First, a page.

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Another rig question




 
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Steve - WB3HUZ
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« Reply #75 on: April 05, 2007, 09:49:55 AM »

IIRC, the TS-820 did not have an AM mode selection.

That KP-81 is a cool looking radio and quite rare in my experience. I've only ever laid eyes on one.
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AF9J
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« Reply #76 on: April 05, 2007, 11:28:19 AM »

I agree Steve,

No, when I cited my TS-820, I meant for physical feel on the main tuning, compared to the Trio JR-310.  Yes, it's just an SSB & CW rig. BTW, Kenwood did make AM versions of the TS-820S, and the TS-830S.  They were called the TS-820M, and the TS-830M.  They were only sold overseas (mainly in Europe).  I'm a moderator on the Yahoo Kenwood hybrids group, and occasionally the members will pick up one of these up in a e-bay auction.  These rigs did about 20-25W of carrier, in SSB with carrier mode.

73,
Ellen - AF9J
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w3jn
Johnny Novice
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« Reply #77 on: April 05, 2007, 11:51:06 AM »

I have a KP81 in pieces and I'd love a skizmatic for it with parts values.  I have a manual (somewhere) but the parts list is missing.  Mine had a bad case of acne and I repainted the front panel black wrinkle, but it needs to be re-assembled.

So many projects, so little time...
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The Slab Bacon
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« Reply #78 on: April 05, 2007, 12:14:44 PM »

So many projects, so little time...

BOY!! do I know that feeling!!

And, err, it figgers, John if anyone would have one it would be you. I have also never seen one in the flesh.
                                                     The Slab Bacon
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Pete, WA2CWA
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« Reply #79 on: April 05, 2007, 01:09:49 PM »

I agree Steve,

No, when I cited my TS-820, I meant for physical feel on the main tuning, compared to the Trio JR-310.  Yes, it's just an SSB & CW rig. BTW, Kenwood did make AM versions of the TS-820S, and the TS-830S.  They were called the TS-820M, and the TS-830M.  They were only sold overseas (mainly in Europe).  I'm a moderator on the Yahoo Kenwood hybrids group, and occasionally the members will pick up one of these up in a e-bay auction.  These rigs did about 20-25W of carrier, in SSB with carrier mode.

73,
Ellen - AF9J

Actually the AM addition, is fairly simple to these rigs (several discrete components, 2 or 3 transistors, relay). The more difficult part might be to find the 6 KHz AM filter to fit in there.

I still love my Kenwood 599 Twins for all purpose AM and SSB operation. Nice looking, work well, and can hold either one with one hand.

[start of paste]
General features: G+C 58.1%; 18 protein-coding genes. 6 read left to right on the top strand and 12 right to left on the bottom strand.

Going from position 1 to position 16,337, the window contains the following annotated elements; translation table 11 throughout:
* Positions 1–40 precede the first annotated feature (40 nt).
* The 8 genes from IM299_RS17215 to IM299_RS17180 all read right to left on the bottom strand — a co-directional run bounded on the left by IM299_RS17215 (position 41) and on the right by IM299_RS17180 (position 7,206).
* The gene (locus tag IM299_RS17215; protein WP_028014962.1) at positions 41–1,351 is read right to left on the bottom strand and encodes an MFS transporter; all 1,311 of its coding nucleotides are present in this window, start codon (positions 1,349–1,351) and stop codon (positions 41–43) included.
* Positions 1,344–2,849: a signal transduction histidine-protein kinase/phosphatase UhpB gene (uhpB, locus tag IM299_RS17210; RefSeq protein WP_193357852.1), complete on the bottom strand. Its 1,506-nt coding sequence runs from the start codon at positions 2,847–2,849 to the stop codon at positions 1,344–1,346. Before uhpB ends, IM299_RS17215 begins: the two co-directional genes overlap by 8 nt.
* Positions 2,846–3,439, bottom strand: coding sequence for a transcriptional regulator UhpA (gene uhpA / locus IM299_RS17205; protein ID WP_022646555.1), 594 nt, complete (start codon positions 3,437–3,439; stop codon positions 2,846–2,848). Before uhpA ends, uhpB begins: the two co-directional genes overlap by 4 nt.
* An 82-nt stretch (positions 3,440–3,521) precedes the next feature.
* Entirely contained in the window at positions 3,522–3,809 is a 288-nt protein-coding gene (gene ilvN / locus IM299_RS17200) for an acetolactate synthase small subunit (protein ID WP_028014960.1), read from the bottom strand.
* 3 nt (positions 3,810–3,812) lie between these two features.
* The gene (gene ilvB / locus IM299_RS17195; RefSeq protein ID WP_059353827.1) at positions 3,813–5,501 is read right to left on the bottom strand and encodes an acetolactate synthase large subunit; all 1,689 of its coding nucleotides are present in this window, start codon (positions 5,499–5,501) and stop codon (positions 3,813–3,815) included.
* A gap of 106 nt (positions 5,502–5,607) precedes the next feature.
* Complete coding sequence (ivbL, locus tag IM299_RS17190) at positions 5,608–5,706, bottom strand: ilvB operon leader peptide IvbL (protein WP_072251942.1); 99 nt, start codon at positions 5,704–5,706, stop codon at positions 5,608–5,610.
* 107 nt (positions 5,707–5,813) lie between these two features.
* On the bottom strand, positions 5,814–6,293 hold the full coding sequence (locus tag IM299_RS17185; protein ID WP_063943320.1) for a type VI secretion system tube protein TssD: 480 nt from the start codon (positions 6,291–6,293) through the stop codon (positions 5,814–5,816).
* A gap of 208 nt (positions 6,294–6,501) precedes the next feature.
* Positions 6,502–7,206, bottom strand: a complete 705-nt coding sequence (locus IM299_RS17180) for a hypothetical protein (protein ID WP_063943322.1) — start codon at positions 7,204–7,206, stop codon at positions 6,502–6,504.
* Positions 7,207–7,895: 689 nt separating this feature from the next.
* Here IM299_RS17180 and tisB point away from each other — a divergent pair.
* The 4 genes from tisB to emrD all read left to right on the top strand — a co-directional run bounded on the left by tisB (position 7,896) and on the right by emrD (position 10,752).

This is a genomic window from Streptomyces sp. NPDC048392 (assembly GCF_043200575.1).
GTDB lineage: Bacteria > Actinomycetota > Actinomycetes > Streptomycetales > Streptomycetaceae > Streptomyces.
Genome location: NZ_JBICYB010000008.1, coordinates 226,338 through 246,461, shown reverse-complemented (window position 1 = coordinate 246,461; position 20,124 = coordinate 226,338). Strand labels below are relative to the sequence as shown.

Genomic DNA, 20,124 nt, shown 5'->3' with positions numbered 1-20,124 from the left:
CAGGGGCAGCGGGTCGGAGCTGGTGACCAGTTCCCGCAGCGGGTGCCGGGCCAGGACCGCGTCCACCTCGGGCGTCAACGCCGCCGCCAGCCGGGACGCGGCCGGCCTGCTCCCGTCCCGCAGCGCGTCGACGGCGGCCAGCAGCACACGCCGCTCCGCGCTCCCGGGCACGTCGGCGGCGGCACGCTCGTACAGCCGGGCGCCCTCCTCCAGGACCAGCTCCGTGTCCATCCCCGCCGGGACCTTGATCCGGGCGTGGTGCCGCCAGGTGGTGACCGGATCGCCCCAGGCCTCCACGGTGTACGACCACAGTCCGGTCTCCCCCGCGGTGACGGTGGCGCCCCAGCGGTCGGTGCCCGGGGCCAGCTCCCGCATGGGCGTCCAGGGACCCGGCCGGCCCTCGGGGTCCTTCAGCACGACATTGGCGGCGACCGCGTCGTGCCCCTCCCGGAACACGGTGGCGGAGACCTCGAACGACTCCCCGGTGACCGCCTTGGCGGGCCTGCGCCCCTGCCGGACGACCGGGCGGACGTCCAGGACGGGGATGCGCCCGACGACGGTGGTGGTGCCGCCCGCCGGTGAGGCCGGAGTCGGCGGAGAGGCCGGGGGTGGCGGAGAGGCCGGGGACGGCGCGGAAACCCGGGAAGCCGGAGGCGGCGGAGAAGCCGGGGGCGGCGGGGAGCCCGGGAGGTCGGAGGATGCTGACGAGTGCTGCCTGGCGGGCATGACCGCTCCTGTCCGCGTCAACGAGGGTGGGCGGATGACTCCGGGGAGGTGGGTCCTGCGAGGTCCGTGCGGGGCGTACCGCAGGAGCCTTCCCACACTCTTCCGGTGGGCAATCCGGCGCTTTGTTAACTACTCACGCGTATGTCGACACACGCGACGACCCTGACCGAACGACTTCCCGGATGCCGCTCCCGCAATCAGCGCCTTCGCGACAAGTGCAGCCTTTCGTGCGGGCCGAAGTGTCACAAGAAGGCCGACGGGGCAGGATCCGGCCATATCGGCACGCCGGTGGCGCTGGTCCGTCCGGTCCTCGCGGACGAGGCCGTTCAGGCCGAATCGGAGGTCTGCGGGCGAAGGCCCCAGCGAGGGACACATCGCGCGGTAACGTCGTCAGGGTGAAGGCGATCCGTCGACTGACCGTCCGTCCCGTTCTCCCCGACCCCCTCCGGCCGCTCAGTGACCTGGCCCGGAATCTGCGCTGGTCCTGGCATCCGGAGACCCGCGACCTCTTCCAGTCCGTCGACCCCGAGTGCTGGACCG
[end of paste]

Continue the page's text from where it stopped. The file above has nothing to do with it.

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Steve - WB3HUZ
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« Reply #80 on: April 05, 2007, 02:46:49 PM »

Quote
They were called the TS-820M, and the TS-830M.  They were only sold overseas (mainly in Europe). 

Cool. I'll have to keep a look out for one. I've always liked the 520's and 820's, and they are solid performers. But I never got one due to the lack of AM. Made my first contact as a JN on a TS-520.

Kenwood also made a receiver called the R-820 (roughly matched the TS-820 on styling) that did have an AM mode. I've never seen one, but ya never know.
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KB2WIG
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« Reply #81 on: April 05, 2007, 03:19:45 PM »

I'll get pounded for this........

Rat Shaft dx 302

An allignment, a little work on the audio,  maybee widen/add more appropriate  filters... 

Why??  General coverage, digi readout, its got a mute, tape out, code practive oscillator (really), external speaker connector, its stable, light wt, physically medium sized, parts are identifiable, and for the most part replaceable... 120v /12v  ... and its cheep  ..... pick them up for $70 ish --------------- ( also,the Fine RatShaft name,  )


klc
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WQ9E
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« Reply #82 on: April 05, 2007, 03:20:30 PM »

Hi Johnny Novice,

I don't think that there is a schematic with parts values for the KP-81.  I got a complete unit, a modified unit (loctals in front end replaced with miniatures) and a parts unit and all 3 came with their manuals.  None of the manuals have parts values though they do have a note that a complete manual with parts values will be mailed out when it is completed; I doubt the second manual ever materialized.  I do have a "translation" of a letter on alignment of the KP-81 that Karl Pierson wrote to the owner and I will be happy to make a copy of this for you.

Your KP-81 is well worth restoring, it is a very nice AM and CW receiver.  Be prepared for fun when you recap the front end however.  The two IF decks unplug for easy access but to get to the front end you will have to remove the coil catacomb to release the RF sub-chassis.  Then it appears that originally everything was wired and then the sockets and terminal strips were riveted into place.  I had to use a long nose soldering iron, several different pairs of needle nose pliers, and a lot of patience (mixed with a few curses) to repair this part of the receiver.

One of my manuals has some hand written values added by a previous owner but I doubt that they are complete and I didn't check the accuracy as I went by the value of the installed components.  The same owner also included a time sheet for the amount of time he spent mowing the local graveyard so at least he did document everything.